### Video Transcript

Find the limit as π₯ approaches two
of eight π₯ cubed minus 64 divided by π₯ squared minus four.

Here, we have a function, which
weβll call π of π₯. Given that this is a rational
function, the first thing we may try is a direct substitution of π₯ equals two into
our function. Here, we have performed the
substitution. And when we evaluate our answer, we
find that weβre left with the indeterminate form of zero over zero. Instead, weβre gonna need to move
on to a different method based on factorisation.

For this method, we first note that
our function π of π₯ is in the form π of π₯ over π of π₯, where both π and π
are polynomial functions. By inspecting the numerator of our
quotient, we noticed that both the terms have a factor of eight. We can, therefore, factorise our
numerator as eight times π₯ cubed minus eight. And given that this eight is a
constant, we can take it outside of our limit as follows. If instead we find the limit as π₯
approaches two of π₯ cubed minus eight divided by π₯ squared minus four and multiply
this entire thing by our constant eight, this will give us the same answer.

To proceed, we can then notice that
the eight in our numerator and the four in our denominator can both be expressed as
powers of two, which are two cubed and two squared, respectively. After doing this, we see that our
limit now takes the following form. Here, weβll say that the top half
of our quotient is equal to the difference of two πth powers, with π being three,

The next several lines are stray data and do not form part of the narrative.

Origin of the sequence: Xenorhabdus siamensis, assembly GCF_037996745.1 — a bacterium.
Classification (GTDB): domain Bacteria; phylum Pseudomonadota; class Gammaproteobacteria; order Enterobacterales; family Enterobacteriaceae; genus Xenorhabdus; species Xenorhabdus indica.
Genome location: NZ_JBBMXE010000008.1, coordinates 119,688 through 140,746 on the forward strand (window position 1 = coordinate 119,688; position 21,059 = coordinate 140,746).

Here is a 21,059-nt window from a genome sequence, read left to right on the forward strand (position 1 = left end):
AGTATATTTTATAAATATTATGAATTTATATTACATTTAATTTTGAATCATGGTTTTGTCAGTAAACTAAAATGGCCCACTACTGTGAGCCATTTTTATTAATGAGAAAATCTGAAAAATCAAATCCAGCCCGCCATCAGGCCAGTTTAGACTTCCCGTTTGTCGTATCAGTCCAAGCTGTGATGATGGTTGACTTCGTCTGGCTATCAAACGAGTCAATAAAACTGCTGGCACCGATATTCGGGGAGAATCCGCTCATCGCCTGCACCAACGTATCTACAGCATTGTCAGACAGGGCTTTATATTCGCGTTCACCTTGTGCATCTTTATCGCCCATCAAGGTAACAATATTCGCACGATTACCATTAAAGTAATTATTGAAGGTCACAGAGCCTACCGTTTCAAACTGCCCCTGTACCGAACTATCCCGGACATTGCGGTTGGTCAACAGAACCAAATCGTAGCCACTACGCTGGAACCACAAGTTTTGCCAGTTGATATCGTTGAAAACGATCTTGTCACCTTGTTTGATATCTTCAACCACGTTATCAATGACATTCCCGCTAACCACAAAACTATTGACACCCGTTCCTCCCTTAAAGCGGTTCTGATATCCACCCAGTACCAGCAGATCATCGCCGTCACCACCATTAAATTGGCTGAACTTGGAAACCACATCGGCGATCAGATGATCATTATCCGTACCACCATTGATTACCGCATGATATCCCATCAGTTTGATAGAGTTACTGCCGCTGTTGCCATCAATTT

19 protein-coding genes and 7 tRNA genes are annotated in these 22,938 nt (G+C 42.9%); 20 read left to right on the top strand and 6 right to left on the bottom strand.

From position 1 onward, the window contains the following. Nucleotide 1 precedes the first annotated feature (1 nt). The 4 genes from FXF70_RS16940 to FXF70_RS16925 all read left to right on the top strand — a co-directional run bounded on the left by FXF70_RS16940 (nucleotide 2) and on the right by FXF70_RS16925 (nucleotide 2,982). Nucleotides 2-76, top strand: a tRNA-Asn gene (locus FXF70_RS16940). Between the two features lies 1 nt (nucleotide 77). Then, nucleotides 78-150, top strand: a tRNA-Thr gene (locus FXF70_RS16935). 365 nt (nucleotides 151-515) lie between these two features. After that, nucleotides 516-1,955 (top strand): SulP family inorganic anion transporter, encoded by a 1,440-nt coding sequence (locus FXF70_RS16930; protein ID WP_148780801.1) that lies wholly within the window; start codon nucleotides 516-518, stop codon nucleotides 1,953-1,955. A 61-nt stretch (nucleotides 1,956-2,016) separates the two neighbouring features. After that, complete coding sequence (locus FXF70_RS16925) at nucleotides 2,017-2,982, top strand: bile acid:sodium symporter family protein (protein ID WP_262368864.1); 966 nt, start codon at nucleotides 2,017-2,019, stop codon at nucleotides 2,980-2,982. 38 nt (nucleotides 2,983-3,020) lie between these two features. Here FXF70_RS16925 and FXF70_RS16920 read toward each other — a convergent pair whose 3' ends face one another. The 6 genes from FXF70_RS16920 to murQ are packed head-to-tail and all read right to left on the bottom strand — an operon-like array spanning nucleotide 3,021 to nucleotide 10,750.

and the bottom half of our quotient is equal to the difference of two πth powers,
with π being two.

Given this form, weβre able to use
the following general rule, which tells us that the limit will be equal to π over
π times π to the power of π minus π. At this point, you may notice that
both the top and bottom half of our quotient would have a common factor of π₯ minus
two. We could, instead, cancel this
common factor and proceeded by refactorising. However, this general rule allows
us to move directly to our limit.

In cases, where π or π are large,
this helps us potentially avoid a lengthy or time-consuming refactorisation. Inputting our values into our
general rule, where π is two, π is three, and π is also two, we find that our
limit is three over two multiplied by two to the power of three minus two. We also mustnβt forget to multiply
this entire thing by the eight which we took out of our limit.

Three minus two is, of course, just
one. And so, we can simplify this by
cancelling the two and the one over two. We then find that our answer is
equal to eight times three, which 24. We have now found that the limit,
as π₯ approaches two of our function π of π₯, is equal to 24. And we have answered our
question.